We say survival as we discovered that of the five hundred employees in the nine companies who comprise the Thinkproject group – we were the only two technical communicators. We needed to make sure that we were not just visible but indispensible.

 

Lessons from software developers - Chris Dorsey

Chris has been a technical writer for over thirty years. He has developed user and business documentation using Adobe PageMaker, Adobe FrameMaker, Adobe Creative Suite and Microsoft Word. About 18 months ago Chris had a change in role, which included taking on the maintenance of user documentation in Madcap Flare.

Authoring tools like Madcap Flare or Author-It take a very different approach to document creation. They are essentially content assembly tools, or compilers. Authors create content in small discrete blocks which are then assembled into documents according to predefined Tables of Contents by a discrete build or compile process.

The comparisons with the software development process are striking. So what can we learn from software developers?
In this presentation, Chris will talk about lessons we can learn from software developers, with examples from his own experiences over the last 18 months. While this presentation will primarily appeal to users of Madcap Flare, Author-It and similar tools, there are applications for Microsoft Word and FrameMaker users.
 

Ara

Panel discussion on the future of technical communication.

 

Online portfolio show and tell - Swapnil Ogale

What is the most important thing you do when you apply for a job? Is it the preparation? Is it research? No doubt all of those greatly help. I would add updating your portfolio to that list.

If you cannot sell yourself or your skills convincingly and coherently, chances are that someone with less experience but with an impressive portfolio is getting that gig. For years, I've relied on various methods to showcase my samples, my work and its relevance to a role.

In this talk, I will take you on a little journey of how I carried my portfolios (or rather, how they carried me), and then spend a good amount of time talking about online portfolios.

 

Contents:

I intend to cover:  

  • What is an online portfolio and why have one?  
  • What should it contain? Ways of structuring your portfolio  
  • Do's and dont's of an online portfolio  
  • Overview of tools to build an online portfolio  
  • Process of creating the portfolio (what and who is involved)  
  • Getting the portfolio reviewed, and
  • Promoting your work showcase

 

Takeaways:

 At the end of the session, the audience will:

  • Understand why it is important to have an online portfolio and   what it contains,  
  • Learn about some common tools used to build an online portfolio, and  
  • How it will help your application stand out in a pool of applicants.

Jackie Thomas - UX design and writing for the web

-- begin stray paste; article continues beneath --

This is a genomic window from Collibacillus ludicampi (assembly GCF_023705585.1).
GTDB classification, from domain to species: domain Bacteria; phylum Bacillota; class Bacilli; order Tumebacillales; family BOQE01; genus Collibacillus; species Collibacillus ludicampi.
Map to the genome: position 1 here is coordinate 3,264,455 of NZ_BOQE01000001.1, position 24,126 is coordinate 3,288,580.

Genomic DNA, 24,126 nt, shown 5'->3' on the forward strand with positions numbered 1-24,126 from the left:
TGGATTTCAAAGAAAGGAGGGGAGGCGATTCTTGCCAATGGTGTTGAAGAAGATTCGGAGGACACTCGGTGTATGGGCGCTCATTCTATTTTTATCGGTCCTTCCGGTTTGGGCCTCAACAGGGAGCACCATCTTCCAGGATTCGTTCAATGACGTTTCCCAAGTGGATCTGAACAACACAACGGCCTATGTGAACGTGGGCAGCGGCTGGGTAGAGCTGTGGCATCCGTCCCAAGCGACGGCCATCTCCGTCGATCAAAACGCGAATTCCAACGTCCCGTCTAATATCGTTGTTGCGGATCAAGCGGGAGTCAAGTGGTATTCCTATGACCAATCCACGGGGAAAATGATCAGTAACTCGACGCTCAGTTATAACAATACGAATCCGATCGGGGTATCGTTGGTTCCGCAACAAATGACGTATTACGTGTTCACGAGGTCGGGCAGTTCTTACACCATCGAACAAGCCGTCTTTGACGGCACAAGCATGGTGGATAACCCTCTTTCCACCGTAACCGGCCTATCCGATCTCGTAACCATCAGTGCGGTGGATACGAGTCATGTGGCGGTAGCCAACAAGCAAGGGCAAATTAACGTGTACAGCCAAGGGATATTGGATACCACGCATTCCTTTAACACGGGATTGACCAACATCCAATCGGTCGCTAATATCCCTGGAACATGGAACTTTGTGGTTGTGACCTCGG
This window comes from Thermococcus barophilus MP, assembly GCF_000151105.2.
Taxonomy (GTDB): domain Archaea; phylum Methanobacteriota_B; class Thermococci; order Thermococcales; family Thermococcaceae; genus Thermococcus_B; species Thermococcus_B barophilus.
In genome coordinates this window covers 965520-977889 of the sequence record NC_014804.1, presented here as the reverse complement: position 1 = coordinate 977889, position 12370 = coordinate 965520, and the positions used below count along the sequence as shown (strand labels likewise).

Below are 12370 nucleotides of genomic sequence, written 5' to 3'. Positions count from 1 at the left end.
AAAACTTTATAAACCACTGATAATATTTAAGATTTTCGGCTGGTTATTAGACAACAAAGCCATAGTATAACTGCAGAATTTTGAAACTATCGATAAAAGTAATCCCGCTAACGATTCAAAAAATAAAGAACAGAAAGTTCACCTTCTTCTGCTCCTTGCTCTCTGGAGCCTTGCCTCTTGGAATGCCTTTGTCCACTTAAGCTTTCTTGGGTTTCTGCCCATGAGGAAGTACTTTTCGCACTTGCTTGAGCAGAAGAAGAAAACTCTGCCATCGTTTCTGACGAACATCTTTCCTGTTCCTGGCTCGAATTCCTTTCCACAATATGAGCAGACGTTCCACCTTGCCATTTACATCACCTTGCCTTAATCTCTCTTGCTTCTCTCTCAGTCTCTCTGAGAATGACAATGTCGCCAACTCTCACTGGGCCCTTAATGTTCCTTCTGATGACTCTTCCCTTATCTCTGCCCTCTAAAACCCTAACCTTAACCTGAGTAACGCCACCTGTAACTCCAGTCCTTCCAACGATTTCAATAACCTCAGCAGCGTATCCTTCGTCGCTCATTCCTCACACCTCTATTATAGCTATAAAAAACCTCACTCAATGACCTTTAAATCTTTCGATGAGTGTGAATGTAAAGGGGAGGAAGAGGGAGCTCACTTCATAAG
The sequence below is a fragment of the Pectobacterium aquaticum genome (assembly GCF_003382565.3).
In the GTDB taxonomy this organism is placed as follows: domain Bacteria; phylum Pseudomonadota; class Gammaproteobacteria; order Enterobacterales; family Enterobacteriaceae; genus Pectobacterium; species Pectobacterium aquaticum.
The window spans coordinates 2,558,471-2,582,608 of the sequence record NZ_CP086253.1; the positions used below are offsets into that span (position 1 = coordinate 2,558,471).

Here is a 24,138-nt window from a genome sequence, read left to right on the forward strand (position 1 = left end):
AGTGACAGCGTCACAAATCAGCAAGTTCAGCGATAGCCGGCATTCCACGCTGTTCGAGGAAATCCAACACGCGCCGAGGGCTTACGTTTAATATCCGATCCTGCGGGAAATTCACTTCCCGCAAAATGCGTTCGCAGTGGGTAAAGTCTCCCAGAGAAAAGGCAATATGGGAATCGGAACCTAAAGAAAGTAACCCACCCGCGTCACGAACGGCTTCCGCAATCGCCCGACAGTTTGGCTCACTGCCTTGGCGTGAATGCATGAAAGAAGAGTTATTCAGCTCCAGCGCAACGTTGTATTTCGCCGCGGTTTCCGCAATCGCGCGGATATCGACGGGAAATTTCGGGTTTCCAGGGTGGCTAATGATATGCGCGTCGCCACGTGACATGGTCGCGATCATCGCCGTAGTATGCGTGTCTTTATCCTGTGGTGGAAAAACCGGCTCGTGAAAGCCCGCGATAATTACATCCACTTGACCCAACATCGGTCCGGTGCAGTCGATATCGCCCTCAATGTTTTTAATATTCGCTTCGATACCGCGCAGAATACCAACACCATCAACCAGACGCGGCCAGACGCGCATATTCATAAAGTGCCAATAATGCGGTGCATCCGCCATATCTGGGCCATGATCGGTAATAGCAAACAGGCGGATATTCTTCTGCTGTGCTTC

If you’re a writer, you’re a designer.

This talk will explore the overlap between traditional writing processes and design methodologies. We’ll unpack what it means to design with language and how, as content designers, we hold the power to apply language to experiences in a meaningful way.

 

 

Valérie Genet-Guillou - Yoga part 2

Session 2 (30 minutes): Guided relaxation - Let the breath be your guide

The breath is the bridge between mind and body. Uniting breath and gentle movements, we'll learn to relax the body while quieting the mind chatter. Enjoy a moment of peace and serenity and let it flow into the rest of your day.

 

 

Twelve Years In The Making - Grant Mackenzie

For twelve years now, Grant has been enlightening and entertaining technical communicators both here and in Australia. This presentation will simply be a concatenation of the most entertaining items.

 

Unconference - Abhay Chokshi

"So much of life and work is overly structured that it doesn't give us, or our ideas, the room to run and grow freely".

Facilitated by Abhay Chokshi, Unconference is a collaborative experience intended to conjure learning out of thin air. It lives and dies on the collective wisdom of its participants.

 
 

Workshops

A picture is worth a thousand words (or at least 140 characters) – Katherine Barcham

Think about the thousands of images we see in our daily lives: photos, art, posters, graphs, maps, and many more. Some of them make us happy to look at. Others tell us things we need to know.

Now imagine you have no way to see these images. If you can't see photos of your cousin's new puppy, you might be disappointed and feel excluded from the conversation. If the picture you can't see is a link to a page explaining new tax procedures, then you could end up owing a lot of money.

Providing a text alternative for images that people can't see is what makes the difference here. But many people don't know how. Fortunately, with some guidance, you can navigate it with confidence.

In this workshop, you'll learn about all the different types of digital images and how to write the best text alternative for each of them. You'll get lots of practice and practical advice from an experienced professional. And of course, there will be resources to take away with you.

Māori grammar for language geeks – Shelly Davies

Shelly will take us through the 9 basic sentence structures in te reo Māori. For the grammar geeks among us, this will significantly accelerate any learning you're doing in Te Reo Māori. You can attend this workshop as an absolute beginner or as someone who wants to home their reo Māori grammar skills. We won't be focusing on pronunciation or pepehā here! Learn the foundations of the language: sentence structures!